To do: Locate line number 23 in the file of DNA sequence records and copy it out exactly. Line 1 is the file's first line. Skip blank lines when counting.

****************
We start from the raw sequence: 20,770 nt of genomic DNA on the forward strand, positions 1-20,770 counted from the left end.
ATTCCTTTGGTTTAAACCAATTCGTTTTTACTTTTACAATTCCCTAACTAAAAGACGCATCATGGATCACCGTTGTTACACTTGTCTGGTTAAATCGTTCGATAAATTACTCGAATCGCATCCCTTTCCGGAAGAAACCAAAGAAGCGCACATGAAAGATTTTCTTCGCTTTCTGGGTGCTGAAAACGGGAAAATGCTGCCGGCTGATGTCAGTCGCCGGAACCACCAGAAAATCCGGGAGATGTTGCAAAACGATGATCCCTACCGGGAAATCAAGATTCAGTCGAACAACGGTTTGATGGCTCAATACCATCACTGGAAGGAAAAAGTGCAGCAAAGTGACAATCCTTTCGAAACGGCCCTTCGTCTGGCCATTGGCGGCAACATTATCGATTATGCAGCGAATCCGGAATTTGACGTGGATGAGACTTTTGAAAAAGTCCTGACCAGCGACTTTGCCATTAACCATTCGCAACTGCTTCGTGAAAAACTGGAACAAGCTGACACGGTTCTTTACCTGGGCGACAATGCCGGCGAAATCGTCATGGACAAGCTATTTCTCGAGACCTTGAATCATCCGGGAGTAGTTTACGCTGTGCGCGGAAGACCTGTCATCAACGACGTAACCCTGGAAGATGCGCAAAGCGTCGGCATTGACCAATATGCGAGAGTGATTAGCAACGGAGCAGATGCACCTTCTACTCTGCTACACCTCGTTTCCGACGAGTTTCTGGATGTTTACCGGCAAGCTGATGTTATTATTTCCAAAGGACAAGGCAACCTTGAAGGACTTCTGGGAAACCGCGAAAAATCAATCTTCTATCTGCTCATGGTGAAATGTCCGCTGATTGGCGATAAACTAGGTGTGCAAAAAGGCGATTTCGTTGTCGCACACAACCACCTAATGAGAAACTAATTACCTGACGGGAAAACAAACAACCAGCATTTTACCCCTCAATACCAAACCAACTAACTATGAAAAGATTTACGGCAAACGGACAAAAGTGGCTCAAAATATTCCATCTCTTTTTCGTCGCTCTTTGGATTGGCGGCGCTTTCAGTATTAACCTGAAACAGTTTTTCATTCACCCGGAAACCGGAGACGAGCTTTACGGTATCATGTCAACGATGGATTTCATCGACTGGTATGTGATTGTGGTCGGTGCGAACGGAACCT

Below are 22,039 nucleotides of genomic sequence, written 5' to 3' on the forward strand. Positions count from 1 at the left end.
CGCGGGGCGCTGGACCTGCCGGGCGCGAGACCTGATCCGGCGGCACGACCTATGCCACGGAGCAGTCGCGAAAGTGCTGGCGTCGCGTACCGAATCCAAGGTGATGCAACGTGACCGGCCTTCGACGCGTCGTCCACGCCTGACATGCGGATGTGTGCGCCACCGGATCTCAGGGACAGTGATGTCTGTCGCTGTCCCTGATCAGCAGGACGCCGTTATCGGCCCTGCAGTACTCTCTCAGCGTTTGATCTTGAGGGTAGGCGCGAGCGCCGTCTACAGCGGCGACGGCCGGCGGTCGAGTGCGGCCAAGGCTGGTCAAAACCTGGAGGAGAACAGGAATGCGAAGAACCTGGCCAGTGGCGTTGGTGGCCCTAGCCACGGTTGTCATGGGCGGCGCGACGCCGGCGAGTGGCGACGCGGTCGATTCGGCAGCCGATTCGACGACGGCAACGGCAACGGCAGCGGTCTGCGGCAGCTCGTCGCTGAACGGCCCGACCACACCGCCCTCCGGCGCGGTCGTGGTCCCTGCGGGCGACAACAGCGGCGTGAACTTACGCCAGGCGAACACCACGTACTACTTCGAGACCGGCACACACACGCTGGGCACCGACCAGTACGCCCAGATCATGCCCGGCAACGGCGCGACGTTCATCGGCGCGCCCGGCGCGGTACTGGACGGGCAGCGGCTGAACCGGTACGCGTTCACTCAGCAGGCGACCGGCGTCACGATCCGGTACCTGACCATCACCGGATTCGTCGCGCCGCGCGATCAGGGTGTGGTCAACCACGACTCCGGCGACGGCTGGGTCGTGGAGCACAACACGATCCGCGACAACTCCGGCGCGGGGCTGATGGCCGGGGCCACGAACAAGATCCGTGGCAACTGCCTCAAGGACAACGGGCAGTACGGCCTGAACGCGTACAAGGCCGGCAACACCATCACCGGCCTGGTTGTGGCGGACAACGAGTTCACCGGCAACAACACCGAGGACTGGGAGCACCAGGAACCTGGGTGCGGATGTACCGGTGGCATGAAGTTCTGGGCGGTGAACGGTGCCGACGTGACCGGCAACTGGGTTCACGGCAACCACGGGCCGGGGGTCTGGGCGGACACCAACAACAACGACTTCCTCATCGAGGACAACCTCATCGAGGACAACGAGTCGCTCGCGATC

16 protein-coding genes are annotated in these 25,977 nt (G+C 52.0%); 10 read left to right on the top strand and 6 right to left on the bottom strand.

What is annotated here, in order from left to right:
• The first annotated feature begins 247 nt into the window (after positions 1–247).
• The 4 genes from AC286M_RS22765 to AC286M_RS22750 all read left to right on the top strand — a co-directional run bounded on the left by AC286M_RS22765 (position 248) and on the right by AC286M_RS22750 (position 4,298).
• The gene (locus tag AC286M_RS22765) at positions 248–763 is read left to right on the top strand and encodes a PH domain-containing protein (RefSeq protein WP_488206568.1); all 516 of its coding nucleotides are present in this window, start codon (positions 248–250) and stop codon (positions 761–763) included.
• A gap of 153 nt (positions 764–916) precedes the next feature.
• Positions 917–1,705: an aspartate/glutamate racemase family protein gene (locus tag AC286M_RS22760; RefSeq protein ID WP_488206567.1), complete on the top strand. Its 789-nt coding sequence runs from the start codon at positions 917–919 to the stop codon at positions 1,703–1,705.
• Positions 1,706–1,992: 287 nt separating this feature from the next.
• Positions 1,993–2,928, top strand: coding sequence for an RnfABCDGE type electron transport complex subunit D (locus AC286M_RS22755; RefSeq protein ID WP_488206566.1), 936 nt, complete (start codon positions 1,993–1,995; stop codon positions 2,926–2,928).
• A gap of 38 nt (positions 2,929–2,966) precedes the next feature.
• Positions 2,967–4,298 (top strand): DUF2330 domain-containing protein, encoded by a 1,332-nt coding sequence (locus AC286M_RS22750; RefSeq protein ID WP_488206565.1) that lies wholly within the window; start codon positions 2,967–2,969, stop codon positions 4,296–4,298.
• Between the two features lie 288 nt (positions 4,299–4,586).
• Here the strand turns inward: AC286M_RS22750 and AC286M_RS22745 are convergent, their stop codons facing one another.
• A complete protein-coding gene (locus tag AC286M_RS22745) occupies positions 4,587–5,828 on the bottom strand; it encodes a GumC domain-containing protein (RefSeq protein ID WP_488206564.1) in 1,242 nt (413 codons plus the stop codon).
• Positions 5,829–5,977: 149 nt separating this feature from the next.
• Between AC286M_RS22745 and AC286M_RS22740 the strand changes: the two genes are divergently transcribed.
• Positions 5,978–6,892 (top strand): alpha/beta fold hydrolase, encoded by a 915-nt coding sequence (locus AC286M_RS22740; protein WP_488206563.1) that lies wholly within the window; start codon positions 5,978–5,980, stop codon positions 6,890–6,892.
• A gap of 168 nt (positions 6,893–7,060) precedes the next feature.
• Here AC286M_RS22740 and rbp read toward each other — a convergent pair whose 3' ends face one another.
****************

• Here AC286M_RS22740 and rbp read toward each other — a convergent pair whose 3' ends face one another.